New Delhi: Union Finance Minister Arun Jaitley on Saturday said that the private entities could be allowed to use biometric ID Aadhaar by giving the private authorisation by contracts. Terming the Supreme Court verdict on Aadhaar as “very sound judgment”, Jaitley said that by holding its legality, the court accepted that there is a legitimate state aim in the biometric ID card. Also Read - Want to Make Online Appointment at Aadhaar Seva Kendra? Follow Step-by-step Guide Here

The court had struck down Section 57 of the Aadhaar Act that allows private entities to demand Aadhaar to access their services. Reacting to it, the Finance Minister said, “What had not been upheld falls in two categories. One is the principle of proportionality that Aadhaar will help in these cases and then do it by an appropriate law.” Also Read - Aadhaar Card Latest Update: Now You Can Change Address, Date of Birth And Important Details Online | Follow These Steps

“So the whole argument which was given that private companies can’t use it, there is Section 57 which says you can authorise others either by law or contract. So what has been struck down is by contract,” he said, adding, “By law it can still be done, provided you do it under the adequate provision of law and do it on the basis of that in this field it is necessary.” Also Read - Want to Link Aadhaar Card With PAN? Here’s How to do it From Your Phone | Details Here

Defending Aadhaar, Jaitley said that Aadhaar is not a citizenship card. He, however, didn’t explain if the government is planning to bring a law.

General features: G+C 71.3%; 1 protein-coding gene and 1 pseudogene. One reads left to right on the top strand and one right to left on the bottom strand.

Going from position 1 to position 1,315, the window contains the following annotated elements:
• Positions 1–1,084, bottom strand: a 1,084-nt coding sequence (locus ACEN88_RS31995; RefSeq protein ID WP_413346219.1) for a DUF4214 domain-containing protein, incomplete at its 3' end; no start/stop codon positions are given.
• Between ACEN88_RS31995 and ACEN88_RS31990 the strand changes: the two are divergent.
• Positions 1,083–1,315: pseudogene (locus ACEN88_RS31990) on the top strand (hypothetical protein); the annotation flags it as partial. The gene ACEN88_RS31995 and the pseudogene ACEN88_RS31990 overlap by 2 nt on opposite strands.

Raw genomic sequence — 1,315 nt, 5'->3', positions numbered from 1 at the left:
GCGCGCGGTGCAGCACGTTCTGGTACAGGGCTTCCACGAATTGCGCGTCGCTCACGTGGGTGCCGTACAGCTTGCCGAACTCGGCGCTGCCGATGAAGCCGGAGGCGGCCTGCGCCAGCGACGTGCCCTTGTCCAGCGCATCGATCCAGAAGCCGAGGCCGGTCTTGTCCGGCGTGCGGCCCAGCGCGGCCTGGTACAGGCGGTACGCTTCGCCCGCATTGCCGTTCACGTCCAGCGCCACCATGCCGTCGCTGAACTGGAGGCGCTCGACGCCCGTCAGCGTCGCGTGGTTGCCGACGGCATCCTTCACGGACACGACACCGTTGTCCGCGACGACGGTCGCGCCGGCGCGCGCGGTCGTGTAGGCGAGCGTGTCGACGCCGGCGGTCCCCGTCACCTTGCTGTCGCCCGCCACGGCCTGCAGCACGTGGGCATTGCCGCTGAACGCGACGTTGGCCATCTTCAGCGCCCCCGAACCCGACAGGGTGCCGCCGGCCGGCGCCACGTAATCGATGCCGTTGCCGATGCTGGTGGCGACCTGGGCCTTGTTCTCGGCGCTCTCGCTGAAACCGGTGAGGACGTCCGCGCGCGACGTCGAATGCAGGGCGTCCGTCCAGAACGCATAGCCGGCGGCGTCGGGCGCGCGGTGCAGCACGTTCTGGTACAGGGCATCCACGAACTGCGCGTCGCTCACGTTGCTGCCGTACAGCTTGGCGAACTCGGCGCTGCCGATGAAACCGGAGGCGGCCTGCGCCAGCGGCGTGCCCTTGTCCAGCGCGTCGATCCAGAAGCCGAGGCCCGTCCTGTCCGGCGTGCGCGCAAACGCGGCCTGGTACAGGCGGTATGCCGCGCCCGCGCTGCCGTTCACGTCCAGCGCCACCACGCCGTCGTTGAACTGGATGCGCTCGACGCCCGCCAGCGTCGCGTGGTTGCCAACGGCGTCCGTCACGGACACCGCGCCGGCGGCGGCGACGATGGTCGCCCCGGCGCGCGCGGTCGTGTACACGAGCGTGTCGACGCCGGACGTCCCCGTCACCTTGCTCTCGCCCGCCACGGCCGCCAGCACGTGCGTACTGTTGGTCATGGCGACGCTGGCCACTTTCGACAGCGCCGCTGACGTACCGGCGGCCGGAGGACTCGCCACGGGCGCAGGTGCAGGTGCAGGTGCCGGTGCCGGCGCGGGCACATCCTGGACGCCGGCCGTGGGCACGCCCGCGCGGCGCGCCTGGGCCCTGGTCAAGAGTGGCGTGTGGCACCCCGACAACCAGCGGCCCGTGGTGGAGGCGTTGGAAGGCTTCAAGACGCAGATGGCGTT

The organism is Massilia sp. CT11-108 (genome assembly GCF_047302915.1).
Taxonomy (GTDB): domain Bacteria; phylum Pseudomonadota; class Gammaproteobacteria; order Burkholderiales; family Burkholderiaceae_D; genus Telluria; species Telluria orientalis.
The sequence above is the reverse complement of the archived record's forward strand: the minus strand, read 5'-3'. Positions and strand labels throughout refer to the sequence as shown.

In a landmark judgment, the Supreme Court had on September 26 by a 4:1 majority judgment upheld the legality of Aadhaar for use only in government-funded social benefit schemes and PAN and Income Tax Return (ITR) while junking its requirement for mobile phone connections, bank accounts, school admissions, and competitive examinations.

The majority judgment, which struck and read down or clarified various provisions of the Aadhaar Act, was read out by Justice A.K. Sikri speaking for Chief Justice Misra and Justice A.M. Khanwilkar and himself. Justice Ashok Bhushan delivered a separate but concurring judgment.

Rejecting the apprehensions of the petitioners, the majority judgment held that the architecture of Aadhaar, as well as the provisions of the Aadhaar Act, do not tend to create a surveillance state. “This is ensured by the manner in which the Aadhaar project operates.” In his dissenting judgment, Justice D.Y. Chandrachud held that the entire Aadhaar programme since 2009 suffered from constitutional infirmities and violated fundamental rights.